After a flying start by being edited by the very highly respected Cappellini in 2001, Trubridge still had to come a long long way in Europe since then. In 2007 and 2008, when sales were still modest, moa started working with stylists for some very impressive and highly visible presentations. At one point all of the windows of Printemp’s department store on Boulevard Haussman were filled with Trubridge lights alongside the fashion of Lanvin and Stella McCartney. The initial collection by Kate Moss for Top Shop was launched under a bouquet of almost one of each light model, and three times moa has been given windows of the design boutique in the Pompidou Centre’s lobby to display Trubridge’s work alongside its own designs and those of other New Zealand designers.

To strengthen the impact of such collaborations moa has also worked closely with design journalists to allow the French to understand the philosophy behind the work. In modern day media-ruled Europe designers are solicited for far more than just their ability to conceive aesthetically pleasing objects, they are looked to for almost ‘philosophical’ answers to questions like ‘what should the priorities be in our society in the near future?’ Twice moa has arranged for journalists from two of France’s most influential publications to visit Trubridge in the Hawke’s Bay, New Zealand to understand more about his unique points of difference with the European design scene.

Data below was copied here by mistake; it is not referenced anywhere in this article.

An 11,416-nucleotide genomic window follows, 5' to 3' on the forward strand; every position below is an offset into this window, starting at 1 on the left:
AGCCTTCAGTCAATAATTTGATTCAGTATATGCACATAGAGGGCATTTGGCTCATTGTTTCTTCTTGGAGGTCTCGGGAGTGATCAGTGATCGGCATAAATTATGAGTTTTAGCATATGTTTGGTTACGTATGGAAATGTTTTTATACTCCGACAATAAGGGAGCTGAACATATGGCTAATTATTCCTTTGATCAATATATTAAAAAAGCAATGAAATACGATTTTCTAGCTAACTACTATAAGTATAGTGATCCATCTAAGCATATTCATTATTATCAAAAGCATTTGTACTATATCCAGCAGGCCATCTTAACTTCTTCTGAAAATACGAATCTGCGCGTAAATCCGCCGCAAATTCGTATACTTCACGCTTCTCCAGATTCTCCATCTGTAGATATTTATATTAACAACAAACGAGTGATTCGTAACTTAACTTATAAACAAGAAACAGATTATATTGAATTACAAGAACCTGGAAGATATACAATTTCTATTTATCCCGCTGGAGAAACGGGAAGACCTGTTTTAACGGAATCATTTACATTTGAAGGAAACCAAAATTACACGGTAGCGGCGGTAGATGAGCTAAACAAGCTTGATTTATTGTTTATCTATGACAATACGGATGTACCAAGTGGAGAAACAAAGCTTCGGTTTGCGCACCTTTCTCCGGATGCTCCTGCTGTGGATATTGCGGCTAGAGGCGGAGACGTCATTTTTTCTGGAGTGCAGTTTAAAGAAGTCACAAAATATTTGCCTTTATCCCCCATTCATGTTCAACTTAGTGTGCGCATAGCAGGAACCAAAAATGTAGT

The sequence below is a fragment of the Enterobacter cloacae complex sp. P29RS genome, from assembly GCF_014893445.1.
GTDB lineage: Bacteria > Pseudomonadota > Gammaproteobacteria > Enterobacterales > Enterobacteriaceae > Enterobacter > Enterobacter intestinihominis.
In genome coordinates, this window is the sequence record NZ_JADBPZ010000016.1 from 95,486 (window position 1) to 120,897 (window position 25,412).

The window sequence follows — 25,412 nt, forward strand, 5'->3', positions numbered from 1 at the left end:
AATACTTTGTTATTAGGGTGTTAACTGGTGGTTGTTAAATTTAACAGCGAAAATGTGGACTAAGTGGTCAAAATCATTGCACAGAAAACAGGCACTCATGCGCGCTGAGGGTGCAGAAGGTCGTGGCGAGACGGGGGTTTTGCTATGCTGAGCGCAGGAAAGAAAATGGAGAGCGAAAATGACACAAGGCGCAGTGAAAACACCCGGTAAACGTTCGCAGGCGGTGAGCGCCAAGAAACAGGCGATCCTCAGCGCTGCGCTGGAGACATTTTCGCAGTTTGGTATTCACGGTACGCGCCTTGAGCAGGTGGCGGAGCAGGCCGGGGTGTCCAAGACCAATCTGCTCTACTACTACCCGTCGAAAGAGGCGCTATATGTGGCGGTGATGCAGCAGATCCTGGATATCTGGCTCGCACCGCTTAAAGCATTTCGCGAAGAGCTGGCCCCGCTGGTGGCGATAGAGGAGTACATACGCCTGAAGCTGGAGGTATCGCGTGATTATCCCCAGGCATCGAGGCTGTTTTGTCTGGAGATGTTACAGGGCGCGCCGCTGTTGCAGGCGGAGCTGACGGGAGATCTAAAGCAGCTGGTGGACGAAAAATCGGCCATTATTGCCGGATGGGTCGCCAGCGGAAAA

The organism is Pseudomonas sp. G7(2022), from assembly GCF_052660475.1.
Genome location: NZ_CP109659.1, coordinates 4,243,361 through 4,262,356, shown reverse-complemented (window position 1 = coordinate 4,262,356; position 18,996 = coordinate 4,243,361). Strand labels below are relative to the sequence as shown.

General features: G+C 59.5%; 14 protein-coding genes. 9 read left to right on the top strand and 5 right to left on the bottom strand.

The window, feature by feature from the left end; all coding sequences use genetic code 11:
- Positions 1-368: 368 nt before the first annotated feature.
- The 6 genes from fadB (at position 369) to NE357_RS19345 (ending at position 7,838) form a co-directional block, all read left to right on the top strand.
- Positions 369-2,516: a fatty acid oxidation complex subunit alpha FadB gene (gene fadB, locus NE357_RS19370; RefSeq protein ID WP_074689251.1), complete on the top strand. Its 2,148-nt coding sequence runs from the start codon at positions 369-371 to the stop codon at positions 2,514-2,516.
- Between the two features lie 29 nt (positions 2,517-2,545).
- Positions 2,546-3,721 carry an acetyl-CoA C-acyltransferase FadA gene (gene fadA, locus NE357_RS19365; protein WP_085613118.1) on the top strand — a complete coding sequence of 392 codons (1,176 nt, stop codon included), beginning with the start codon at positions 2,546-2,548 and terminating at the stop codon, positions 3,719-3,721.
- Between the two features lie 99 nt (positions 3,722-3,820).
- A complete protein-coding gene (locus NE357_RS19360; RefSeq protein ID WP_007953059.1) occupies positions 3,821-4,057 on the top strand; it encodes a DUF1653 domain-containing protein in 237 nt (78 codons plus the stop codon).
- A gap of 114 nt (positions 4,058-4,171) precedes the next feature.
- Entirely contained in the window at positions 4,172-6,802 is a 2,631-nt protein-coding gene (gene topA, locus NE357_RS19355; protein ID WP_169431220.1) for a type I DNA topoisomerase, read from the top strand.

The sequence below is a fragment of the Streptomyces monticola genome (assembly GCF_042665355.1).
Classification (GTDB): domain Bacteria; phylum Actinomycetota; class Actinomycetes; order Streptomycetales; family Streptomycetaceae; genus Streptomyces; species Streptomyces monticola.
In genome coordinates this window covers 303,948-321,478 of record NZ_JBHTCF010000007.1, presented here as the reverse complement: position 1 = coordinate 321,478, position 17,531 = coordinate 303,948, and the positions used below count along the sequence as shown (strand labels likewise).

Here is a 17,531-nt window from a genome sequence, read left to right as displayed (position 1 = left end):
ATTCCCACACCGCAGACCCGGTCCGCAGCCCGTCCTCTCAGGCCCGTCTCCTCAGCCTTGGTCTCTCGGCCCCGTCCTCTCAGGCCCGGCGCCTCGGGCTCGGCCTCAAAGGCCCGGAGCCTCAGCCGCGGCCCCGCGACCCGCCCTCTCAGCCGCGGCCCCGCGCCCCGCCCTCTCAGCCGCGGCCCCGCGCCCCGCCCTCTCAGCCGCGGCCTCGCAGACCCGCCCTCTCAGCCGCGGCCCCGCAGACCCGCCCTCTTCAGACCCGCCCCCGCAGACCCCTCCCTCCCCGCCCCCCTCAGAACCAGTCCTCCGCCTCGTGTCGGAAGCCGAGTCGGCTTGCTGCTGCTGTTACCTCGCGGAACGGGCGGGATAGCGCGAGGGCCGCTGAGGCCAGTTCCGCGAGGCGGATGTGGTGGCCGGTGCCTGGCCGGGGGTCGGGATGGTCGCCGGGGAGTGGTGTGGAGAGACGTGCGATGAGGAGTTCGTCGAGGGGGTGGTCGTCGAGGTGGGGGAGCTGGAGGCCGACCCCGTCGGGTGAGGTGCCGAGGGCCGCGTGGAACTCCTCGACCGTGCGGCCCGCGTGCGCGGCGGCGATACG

HERMES STORE PARIS

It seems certain now that Trubridge’s work has passed from a phase of ‘interesting newcomer’ on the European scene to ‘influential classic’. He was even credited last year by architect Denis Montel, designer of Paris’s most exciting new interior design space of the last few years at Hermès, as being of great importance.

“The Hermes shop project in the Lutetia pool displays openly a sensitivity and a movement which pays homage to traditional forms and craft techniques, drawing from it a fruitful inspiration, especially in its observation and respect for nature. “This expression is shared by many artists in different disciplines, including architecture, design and art, who draw on these sources and affirm these values, including the designer David Trubridge, a dominant player in this movement.”